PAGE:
Sandra Fluke is not going to run for Congress after all. The women’s rights activist and former Georgetown Law student announced late Tuesday that she’s forgoing a try at federal office and instead will campaign for a seat in the California Senate.
“While I strongly considered offering my candidacy for Congress, I feel there is a better way for me to advance the causes that are important to our community,” Ms. Fluke said in a statement to the Los Angeles Times.
Fluke came to national attention in 2012 after House Republicans refused to let her speak in favor of mandatory coverage of contraception at a panel on the Affordable Care Act (aka “Obamacare”). Conservative talker Rush Limbaugh called her a “slut” and a “prostitute” for this stance, igniting a partisan uproar. Mr. Limbaugh eventually apologized, but Fluke became a hero to many on the left.
After graduation, she moved to California, passed the state bar exam, and became active in local women’s rights groups. Many state Democrats thought she was prepping for some sort of political career.
On Tuesday, The Washington Post reported that Fluke had filed papers with the California Democratic Party seeking its endorsement in the race to succeed retiring liberal legend Rep. Henry Waxman. This launched a spate of stories (including ours) about the implications of her entry into a crowded Democratic congressional primary field.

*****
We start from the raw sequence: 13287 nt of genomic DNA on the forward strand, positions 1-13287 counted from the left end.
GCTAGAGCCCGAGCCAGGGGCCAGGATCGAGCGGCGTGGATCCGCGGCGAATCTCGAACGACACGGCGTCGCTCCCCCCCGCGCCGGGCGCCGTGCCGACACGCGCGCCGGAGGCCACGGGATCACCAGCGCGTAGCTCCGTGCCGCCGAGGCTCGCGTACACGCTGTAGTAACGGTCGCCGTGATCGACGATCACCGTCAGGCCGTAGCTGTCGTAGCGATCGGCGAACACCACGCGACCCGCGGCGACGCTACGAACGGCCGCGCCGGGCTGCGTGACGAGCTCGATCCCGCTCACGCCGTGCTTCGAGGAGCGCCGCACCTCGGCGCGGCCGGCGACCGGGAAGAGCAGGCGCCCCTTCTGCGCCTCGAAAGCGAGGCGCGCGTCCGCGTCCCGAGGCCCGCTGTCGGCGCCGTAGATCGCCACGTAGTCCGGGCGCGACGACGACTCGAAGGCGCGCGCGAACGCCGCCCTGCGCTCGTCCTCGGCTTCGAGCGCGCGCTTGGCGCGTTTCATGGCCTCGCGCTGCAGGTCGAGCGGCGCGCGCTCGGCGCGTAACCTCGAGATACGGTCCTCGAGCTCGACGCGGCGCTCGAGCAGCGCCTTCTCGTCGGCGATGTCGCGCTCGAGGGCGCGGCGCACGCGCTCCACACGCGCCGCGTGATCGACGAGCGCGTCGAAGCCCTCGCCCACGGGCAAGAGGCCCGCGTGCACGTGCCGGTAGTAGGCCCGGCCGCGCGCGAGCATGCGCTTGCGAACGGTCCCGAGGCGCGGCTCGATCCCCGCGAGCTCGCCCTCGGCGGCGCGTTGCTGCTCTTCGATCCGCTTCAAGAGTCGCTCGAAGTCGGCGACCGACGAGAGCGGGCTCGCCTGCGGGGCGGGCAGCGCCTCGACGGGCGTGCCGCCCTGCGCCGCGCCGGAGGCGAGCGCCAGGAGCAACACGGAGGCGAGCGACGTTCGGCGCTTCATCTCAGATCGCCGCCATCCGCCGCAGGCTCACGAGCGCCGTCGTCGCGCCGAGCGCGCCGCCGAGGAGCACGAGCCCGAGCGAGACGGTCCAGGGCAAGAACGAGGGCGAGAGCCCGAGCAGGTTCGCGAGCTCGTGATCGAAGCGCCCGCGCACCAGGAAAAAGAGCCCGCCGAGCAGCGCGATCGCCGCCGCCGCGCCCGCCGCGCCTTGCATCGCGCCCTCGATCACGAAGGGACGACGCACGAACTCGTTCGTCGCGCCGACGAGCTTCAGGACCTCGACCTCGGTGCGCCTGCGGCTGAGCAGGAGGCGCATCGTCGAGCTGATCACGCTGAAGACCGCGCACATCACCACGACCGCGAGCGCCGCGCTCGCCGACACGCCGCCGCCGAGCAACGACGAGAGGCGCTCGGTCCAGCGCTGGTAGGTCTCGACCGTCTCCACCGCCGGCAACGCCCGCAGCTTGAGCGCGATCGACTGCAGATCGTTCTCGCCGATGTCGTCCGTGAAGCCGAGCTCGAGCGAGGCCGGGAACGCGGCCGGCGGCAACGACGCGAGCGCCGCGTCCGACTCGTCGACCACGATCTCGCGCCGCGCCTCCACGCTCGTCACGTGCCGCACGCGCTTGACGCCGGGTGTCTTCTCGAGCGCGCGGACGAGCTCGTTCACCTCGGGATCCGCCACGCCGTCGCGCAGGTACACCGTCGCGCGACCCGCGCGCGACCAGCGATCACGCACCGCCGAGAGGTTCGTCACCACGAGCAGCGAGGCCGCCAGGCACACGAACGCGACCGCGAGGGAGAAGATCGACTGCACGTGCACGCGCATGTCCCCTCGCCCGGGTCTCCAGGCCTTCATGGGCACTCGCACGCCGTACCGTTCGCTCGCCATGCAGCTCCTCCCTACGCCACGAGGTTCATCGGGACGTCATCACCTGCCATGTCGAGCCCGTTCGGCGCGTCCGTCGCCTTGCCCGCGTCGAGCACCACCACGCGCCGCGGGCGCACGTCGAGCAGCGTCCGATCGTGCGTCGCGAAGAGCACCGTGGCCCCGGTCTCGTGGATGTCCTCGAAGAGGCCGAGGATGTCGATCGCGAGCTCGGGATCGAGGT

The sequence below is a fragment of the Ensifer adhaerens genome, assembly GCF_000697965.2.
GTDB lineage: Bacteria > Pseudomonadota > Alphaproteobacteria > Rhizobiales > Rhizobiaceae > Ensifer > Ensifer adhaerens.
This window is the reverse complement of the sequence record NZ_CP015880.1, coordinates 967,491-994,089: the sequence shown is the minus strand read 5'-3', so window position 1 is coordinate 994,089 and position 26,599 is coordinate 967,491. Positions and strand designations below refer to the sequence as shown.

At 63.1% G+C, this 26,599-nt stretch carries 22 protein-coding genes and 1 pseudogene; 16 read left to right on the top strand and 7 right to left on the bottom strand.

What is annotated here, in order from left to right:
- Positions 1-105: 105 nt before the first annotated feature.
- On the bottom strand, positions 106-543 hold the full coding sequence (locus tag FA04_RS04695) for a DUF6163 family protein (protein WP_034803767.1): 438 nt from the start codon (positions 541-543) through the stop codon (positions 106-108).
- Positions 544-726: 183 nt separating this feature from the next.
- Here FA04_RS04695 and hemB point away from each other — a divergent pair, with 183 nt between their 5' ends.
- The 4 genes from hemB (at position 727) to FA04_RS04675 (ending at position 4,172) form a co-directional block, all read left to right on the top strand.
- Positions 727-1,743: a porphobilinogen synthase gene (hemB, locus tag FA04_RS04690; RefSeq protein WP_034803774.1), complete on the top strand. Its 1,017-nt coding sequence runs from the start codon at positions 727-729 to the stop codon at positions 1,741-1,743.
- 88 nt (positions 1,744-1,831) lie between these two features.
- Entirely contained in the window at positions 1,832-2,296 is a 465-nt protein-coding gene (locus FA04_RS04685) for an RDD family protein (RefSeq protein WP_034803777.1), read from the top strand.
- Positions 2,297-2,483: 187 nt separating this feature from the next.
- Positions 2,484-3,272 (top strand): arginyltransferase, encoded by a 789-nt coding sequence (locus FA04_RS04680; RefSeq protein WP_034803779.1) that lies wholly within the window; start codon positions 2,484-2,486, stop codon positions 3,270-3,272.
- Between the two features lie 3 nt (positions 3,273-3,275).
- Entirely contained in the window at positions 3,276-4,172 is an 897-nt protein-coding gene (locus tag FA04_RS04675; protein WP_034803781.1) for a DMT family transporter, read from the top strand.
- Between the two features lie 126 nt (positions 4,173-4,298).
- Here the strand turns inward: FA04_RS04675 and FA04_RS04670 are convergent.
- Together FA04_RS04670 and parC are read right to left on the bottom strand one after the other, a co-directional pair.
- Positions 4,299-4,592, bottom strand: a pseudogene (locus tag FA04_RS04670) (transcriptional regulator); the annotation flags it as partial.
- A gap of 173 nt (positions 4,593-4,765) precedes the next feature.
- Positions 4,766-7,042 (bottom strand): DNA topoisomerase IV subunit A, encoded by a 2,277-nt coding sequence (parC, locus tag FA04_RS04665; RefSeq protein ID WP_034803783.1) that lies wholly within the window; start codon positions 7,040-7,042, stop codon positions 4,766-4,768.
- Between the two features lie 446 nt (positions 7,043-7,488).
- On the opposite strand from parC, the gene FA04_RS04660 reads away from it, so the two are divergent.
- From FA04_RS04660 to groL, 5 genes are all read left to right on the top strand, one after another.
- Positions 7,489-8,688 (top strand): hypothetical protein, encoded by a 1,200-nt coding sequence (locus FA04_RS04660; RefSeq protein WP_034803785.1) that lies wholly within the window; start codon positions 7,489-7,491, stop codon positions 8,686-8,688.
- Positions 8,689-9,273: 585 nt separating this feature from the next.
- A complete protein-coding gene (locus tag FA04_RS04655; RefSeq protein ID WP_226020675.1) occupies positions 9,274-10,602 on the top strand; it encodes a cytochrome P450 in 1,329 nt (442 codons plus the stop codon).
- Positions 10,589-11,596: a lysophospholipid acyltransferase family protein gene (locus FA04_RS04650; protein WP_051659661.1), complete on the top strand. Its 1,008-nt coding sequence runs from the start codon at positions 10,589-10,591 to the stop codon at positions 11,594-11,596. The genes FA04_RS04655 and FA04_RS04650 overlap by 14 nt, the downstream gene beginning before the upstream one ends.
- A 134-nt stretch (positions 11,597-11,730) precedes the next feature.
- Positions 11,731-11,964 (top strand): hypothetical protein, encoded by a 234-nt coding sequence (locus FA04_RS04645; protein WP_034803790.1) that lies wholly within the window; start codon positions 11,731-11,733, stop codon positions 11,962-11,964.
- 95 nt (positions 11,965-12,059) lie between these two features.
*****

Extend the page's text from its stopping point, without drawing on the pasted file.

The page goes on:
But she’s decided to lower her sights, apparently. For her, that’s probably a wise move.
Why? For one thing, the race to inherit Representative Waxman’s 33rd Congressional District seat is already a political roller derby. Its participants include a number of prominent state Democrats, such as former L.A. controller and mayoral candidate Wendy Greuel and current state Sen. Ted Lieu; a couple of independents, self-help author Marianne Williamson and television producer Brent Roske; and (possibly) ex-Republican and current independent Bill Bloomfield, a wealthy businessman who won 46 percent of the vote against Waxman in 2012.
The fact is, it is unlikely Fluke would have won the state Democratic Party endorsement. Without that, she’s nothing but a one-episode pilot series canceled before the general election.
And as Washington Post political reporter Sean Sullivan points out, Ms. Greuel already has close ties to many of the women’s rights organizations and liberal groups whose backing Fluke would covet. That might have made it hard for the novice (that’s Fluke) to make headway in the race.
By running for state office, Fluke works with the state Democratic leadership instead of against it. Did we mention that the Senate seat she’s trying for is being vacated by one of the declared congressional candidates, Ted Lieu? That means Fluke won’t face the difficult task of unseating an incumbent.
Plus, as Philip Bump of “The Wire” notes, the prospect of being one of 50 state senators in sunny California, as opposed to one of 435 federal representatives in swampy D.C., is not an unpleasant one.
Plus, Fluke is building a résumé that will help her later in life.
“This is a better decision. A much better decision,” Mr. Bump writes.